There’s been a lot of talk since the Tony Awards broadcast, with its Glee production numbers, its Green Day performance, and its high celebrity quotient, that Broadway stages have been invaded by interlopers. Actor Hunter Foster has even started a Facebook group, “Give the Tonys Back to Broadway,” which has garnered nearly 9,000 members fired up by the mission statement that they “want to see the Tony awards celebrate the excellence of Broadway by allowing those artists who have made theatre their livelihood to take a more active part in its yearly presentation.” On the other hand, many welcome the attention, and the box-office, that such star power and genuine excitement brings to the theatre.
The fact is, there is not such a hard-and-fast division between the various media, nor should there be. It’s still true that the theatre is where most great actors are made, and that it’s still the medium a great many prefer to do satisfying work. If work in TV and film can subsidize their stage work, and even better (from their point of view) give them some say in what projects they want to work on, so much the better.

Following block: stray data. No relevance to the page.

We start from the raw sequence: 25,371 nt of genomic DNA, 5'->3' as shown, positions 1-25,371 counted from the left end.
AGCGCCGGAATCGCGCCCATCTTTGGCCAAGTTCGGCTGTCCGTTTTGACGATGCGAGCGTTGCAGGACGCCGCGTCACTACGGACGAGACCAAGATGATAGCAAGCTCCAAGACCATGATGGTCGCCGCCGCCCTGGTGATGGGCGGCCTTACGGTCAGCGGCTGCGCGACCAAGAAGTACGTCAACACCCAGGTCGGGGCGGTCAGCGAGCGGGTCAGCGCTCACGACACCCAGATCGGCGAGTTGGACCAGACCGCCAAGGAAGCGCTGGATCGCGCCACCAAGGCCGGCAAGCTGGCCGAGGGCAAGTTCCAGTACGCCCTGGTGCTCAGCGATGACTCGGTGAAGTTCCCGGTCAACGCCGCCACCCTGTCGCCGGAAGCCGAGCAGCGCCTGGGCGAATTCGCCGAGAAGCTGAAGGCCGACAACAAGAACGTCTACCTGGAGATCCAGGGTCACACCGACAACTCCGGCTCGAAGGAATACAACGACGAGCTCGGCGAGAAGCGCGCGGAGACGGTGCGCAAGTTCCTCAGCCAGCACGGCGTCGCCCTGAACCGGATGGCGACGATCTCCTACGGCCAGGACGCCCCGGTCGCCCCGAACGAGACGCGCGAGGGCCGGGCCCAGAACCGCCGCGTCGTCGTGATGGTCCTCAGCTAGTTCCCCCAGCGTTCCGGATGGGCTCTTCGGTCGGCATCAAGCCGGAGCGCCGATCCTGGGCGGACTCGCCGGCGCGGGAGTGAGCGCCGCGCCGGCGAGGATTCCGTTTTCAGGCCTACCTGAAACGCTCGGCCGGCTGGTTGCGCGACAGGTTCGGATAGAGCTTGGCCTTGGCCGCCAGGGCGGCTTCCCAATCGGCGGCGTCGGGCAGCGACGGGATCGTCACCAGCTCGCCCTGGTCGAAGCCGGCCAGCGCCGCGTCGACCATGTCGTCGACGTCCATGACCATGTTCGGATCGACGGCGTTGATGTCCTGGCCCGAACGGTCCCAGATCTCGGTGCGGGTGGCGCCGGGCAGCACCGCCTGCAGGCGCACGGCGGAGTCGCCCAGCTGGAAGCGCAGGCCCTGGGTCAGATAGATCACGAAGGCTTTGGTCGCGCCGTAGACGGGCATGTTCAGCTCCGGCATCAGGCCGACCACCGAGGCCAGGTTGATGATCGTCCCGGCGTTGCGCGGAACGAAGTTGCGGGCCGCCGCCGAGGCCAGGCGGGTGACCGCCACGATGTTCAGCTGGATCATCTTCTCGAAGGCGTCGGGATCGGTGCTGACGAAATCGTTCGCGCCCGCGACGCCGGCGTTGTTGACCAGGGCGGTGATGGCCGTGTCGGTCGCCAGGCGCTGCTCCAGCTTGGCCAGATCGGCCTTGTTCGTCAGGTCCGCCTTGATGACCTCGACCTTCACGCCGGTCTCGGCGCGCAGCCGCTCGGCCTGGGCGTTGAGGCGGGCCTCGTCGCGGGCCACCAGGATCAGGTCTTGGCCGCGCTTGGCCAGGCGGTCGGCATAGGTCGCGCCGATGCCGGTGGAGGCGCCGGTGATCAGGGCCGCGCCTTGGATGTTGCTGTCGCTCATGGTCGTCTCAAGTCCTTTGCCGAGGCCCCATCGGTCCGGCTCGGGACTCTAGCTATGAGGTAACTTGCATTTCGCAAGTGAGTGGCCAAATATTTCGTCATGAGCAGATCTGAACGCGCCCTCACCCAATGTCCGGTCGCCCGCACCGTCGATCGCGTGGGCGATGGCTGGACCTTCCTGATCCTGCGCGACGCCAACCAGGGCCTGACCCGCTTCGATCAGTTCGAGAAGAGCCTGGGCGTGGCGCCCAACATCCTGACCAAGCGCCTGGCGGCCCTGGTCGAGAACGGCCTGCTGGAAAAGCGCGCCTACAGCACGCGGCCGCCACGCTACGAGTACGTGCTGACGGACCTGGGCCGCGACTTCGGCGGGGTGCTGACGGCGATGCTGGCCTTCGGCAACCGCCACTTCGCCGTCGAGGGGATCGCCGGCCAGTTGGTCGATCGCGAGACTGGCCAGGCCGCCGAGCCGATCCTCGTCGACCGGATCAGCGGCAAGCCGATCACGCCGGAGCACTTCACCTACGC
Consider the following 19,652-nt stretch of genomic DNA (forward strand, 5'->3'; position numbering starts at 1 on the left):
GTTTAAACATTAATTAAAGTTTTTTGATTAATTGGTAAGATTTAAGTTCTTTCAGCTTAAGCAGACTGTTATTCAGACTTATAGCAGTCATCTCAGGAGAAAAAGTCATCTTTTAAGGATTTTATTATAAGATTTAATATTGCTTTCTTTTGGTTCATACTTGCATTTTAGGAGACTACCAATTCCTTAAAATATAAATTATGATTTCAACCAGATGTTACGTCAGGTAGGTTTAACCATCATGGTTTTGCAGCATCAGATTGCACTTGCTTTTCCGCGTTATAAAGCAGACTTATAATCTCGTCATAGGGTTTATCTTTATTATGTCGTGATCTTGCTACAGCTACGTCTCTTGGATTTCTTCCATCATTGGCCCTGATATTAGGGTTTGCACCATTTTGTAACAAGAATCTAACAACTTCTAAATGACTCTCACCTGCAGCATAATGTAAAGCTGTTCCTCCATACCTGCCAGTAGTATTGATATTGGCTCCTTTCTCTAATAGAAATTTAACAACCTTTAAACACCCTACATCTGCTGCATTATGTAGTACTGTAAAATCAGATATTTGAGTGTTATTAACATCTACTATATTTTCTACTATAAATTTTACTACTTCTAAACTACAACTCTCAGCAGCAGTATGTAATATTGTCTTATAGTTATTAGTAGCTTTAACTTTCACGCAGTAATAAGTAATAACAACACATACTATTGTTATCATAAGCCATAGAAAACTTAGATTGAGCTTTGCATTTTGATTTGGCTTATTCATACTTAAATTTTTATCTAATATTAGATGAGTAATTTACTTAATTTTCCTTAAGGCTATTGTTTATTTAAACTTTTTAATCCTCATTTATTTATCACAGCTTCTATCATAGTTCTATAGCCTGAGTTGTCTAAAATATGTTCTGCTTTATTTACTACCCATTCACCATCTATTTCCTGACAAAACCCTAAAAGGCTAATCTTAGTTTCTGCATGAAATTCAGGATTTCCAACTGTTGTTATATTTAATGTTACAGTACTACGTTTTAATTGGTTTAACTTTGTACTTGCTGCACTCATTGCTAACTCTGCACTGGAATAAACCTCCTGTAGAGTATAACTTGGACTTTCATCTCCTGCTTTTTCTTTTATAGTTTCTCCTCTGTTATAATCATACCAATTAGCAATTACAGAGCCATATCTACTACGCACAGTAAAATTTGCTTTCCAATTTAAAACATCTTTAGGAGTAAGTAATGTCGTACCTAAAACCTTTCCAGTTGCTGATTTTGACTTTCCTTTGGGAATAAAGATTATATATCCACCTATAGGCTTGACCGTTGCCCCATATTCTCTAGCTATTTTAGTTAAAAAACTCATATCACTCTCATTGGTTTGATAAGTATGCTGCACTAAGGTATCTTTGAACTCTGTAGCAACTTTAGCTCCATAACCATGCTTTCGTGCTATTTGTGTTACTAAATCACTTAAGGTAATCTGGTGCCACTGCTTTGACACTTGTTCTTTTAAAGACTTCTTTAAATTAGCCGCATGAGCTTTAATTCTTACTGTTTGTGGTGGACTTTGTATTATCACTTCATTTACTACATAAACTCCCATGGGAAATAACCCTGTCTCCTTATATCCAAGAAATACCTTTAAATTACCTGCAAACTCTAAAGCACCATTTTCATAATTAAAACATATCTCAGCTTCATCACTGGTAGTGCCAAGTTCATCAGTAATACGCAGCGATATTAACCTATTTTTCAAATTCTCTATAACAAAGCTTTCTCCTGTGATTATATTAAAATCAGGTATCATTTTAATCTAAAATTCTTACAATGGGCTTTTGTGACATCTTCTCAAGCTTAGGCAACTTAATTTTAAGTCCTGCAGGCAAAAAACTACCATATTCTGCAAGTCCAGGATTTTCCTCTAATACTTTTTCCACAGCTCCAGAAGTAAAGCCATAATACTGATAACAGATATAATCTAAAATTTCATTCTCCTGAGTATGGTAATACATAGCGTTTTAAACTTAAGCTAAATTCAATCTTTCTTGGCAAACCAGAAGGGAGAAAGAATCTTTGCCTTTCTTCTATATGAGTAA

All of which is to say that the fact that the leads in the new Star Trek movie franchise, Chris Pine and Zachary Quinto, a.k.a. Kirk and Spock, are headlining plays not on Broadway is a fascinating celebrity convergence—an alignment of the stars, if you will—though to us it just proves, yet again, that the theatre is where actors work. Indeed, Pine has been busy with high-profile theatre work in the industry town of L.A.: He starred in Farragut North at the Geffen Playhouse last year, and he’s now starring as Padraic in the Mark Taper Forum’s The Lieutenant of Inishmore.
Quinto, meanwhile, is in rehearsals for the Signature Theatre’s hotly anticipated revival of a little thing called Angels in America. Quinto will play Louis Ironson, the self-conscious Jewish intellectual abandons his AIDS-afflicted lover for a closeted Mormon lawyer (are these spoiler alerts anymore?), a role created at the Taper and on Broadway by none other than Joe Mantello, who’s gone on to do a few other Broadway-type things since. This Off-Broadway revival of Angels kicks off the Signature’s already sold-out season of plays by Tony Kushner, which also include The Intelligent Homosexual’s Guide to Capitalism and Socialism with a Key to the Scriptures (cutely branded with the shorter title iHo, and co-produced with the Public Theater) and Kushner’s adaptation of Corneille’s The Illusion.
Sure, Spock and Kirk are on separate coasts, doing plays months apart—but isn’t that what the Transporter is for?
Rob Weinert-Kendt is associate editor of American Theatre magazine. He also co-runs the site StageGrade.com and is father to a strapping infant named Oliver.